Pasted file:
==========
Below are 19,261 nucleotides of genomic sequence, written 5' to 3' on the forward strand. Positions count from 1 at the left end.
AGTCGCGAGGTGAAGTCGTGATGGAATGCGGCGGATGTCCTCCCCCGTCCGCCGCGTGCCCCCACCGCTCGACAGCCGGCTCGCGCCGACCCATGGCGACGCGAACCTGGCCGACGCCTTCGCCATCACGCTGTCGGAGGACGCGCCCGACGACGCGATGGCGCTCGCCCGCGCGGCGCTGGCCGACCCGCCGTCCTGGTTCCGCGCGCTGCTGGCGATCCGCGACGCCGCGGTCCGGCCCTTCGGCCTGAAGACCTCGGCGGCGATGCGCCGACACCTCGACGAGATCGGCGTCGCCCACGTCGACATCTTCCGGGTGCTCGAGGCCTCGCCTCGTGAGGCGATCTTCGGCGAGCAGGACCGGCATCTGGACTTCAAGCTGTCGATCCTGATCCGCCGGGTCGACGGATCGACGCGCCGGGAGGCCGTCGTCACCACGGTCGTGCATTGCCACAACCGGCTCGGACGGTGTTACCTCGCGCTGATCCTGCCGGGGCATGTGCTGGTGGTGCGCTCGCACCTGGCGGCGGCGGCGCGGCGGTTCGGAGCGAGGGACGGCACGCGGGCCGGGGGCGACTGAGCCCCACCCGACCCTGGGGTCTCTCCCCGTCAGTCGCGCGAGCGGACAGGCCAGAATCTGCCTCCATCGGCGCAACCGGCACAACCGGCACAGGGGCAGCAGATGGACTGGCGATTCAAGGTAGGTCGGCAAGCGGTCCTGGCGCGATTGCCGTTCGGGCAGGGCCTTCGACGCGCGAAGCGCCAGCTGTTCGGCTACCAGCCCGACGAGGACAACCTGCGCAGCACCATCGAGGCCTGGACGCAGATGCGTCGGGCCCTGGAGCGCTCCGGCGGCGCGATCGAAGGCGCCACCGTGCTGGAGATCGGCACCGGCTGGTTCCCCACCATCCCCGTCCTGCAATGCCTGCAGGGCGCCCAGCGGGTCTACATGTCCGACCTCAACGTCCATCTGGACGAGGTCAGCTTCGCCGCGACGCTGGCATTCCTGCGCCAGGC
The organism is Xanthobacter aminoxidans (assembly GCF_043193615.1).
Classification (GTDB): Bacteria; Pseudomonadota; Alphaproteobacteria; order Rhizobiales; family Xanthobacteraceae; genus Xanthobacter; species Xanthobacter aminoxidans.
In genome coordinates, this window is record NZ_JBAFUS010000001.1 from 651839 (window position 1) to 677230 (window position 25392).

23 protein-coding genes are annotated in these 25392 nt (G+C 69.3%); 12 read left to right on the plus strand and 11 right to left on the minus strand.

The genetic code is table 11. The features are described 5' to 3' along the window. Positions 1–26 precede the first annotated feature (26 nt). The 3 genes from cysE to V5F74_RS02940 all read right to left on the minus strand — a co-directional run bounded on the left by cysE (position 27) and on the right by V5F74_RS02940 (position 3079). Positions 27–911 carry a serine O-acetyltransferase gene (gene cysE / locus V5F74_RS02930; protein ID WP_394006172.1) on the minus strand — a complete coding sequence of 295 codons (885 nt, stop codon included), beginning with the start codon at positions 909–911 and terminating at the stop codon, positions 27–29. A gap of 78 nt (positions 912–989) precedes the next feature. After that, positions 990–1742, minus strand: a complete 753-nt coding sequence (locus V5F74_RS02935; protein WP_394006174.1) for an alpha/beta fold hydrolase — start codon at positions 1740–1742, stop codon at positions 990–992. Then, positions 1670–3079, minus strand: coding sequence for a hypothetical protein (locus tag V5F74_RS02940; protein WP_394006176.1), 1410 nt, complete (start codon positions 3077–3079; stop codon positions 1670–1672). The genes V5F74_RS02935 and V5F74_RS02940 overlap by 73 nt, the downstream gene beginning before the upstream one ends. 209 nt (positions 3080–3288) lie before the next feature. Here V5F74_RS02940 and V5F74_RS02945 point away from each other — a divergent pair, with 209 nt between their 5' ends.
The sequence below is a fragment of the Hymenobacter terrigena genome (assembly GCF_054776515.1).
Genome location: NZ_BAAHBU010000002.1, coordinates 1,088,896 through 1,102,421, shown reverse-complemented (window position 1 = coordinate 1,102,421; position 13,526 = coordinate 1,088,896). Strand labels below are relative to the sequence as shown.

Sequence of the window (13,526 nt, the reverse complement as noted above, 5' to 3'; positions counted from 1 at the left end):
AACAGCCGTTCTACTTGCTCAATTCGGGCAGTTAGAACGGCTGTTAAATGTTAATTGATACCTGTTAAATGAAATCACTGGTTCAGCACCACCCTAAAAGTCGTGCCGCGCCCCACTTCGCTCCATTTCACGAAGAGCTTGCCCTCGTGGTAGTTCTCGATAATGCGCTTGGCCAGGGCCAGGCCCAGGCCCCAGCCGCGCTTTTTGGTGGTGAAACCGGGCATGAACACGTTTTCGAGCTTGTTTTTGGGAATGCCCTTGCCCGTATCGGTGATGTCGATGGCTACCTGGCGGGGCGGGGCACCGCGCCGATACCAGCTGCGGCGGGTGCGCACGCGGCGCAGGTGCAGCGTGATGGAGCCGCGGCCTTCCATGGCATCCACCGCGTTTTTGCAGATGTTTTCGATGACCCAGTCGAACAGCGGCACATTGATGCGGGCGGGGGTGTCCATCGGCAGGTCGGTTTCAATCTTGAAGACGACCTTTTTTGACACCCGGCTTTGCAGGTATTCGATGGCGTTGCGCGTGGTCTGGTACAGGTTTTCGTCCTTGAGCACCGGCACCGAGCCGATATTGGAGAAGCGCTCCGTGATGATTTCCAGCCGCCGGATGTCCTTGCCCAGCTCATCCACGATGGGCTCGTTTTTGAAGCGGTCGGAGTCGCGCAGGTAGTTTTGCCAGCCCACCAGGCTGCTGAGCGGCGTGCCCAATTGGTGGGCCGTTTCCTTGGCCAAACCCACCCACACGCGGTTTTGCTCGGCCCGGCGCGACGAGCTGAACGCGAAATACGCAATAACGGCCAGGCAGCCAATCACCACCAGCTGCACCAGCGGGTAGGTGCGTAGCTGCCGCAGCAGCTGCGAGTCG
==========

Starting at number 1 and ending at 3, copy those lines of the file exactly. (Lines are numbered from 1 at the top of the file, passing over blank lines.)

Below are 19,261 nucleotides of genomic sequence, written 5' to 3' on the forward strand. Positions count from 1 at the left end.
AGTCGCGAGGTGAAGTCGTGATGGAATGCGGCGGATGTCCTCCCCCGTCCGCCGCGTGCCCCCACCGCTCGACAGCCGGCTCGCGCCGACCCATGGCGACGCGAACCTGGCCGACGCCTTCGCCATCACGCTGTCGGAGGACGCGCCCGACGACGCGATGGCGCTCGCCCGCGCGGCGCTGGCCGACCCGCCGTCCTGGTTCCGCGCGCTGCTGGCGATCCGCGACGCCGCGGTCCGGCCCTTCGGCCTGAAGACCTCGGCGGCGATGCGCCGACACCTCGACGAGATCGGCGTCGCCCACGTCGACATCTTCCGGGTGCTCGAGGCCTCGCCTCGTGAGGCGATCTTCGGCGAGCAGGACCGGCATCTGGACTTCAAGCTGTCGATCCTGATCCGCCGGGTCGACGGATCGACGCGCCGGGAGGCCGTCGTCACCACGGTCGTGCATTGCCACAACCGGCTCGGACGGTGTTACCTCGCGCTGATCCTGCCGGGGCATGTGCTGGTGGTGCGCTCGCACCTGGCGGCGGCGGCGCGGCGGTTCGGAGCGAGGGACGGCACGCGGGCCGGGGGCGACTGAGCCCCACCCGACCCTGGGGTCTCTCCCCGTCAGTCGCGCGAGCGGACAGGCCAGAATCTGCCTCCATCGGCGCAACCGGCACAACCGGCACAGGGGCAGCAGATGGACTGGCGATTCAAGGTAGGTCGGCAAGCGGTCCTGGCGCGATTGCCGTTCGGGCAGGGCCTTCGACGCGCGAAGCGCCAGCTGTTCGGCTACCAGCCCGACGAGGACAACCTGCGCAGCACCATCGAGGCCTGGACGCAGATGCGTCGGGCCCTGGAGCGCTCCGGCGGCGCGATCGAAGGCGCCACCGTGCTGGAGATCGGCACCGGCTGGTTCCCCACCATCCCCGTCCTGCAATGCCTGCAGGGCGCCCAGCGGGTCTACATGTCCGACCTCAACGTCCATCTGGACGAGGTCAGCTTCGCCGCGACGCTGGCATTCCTGCGCCAGGC
The organism is Xanthobacter aminoxidans (assembly GCF_043193615.1).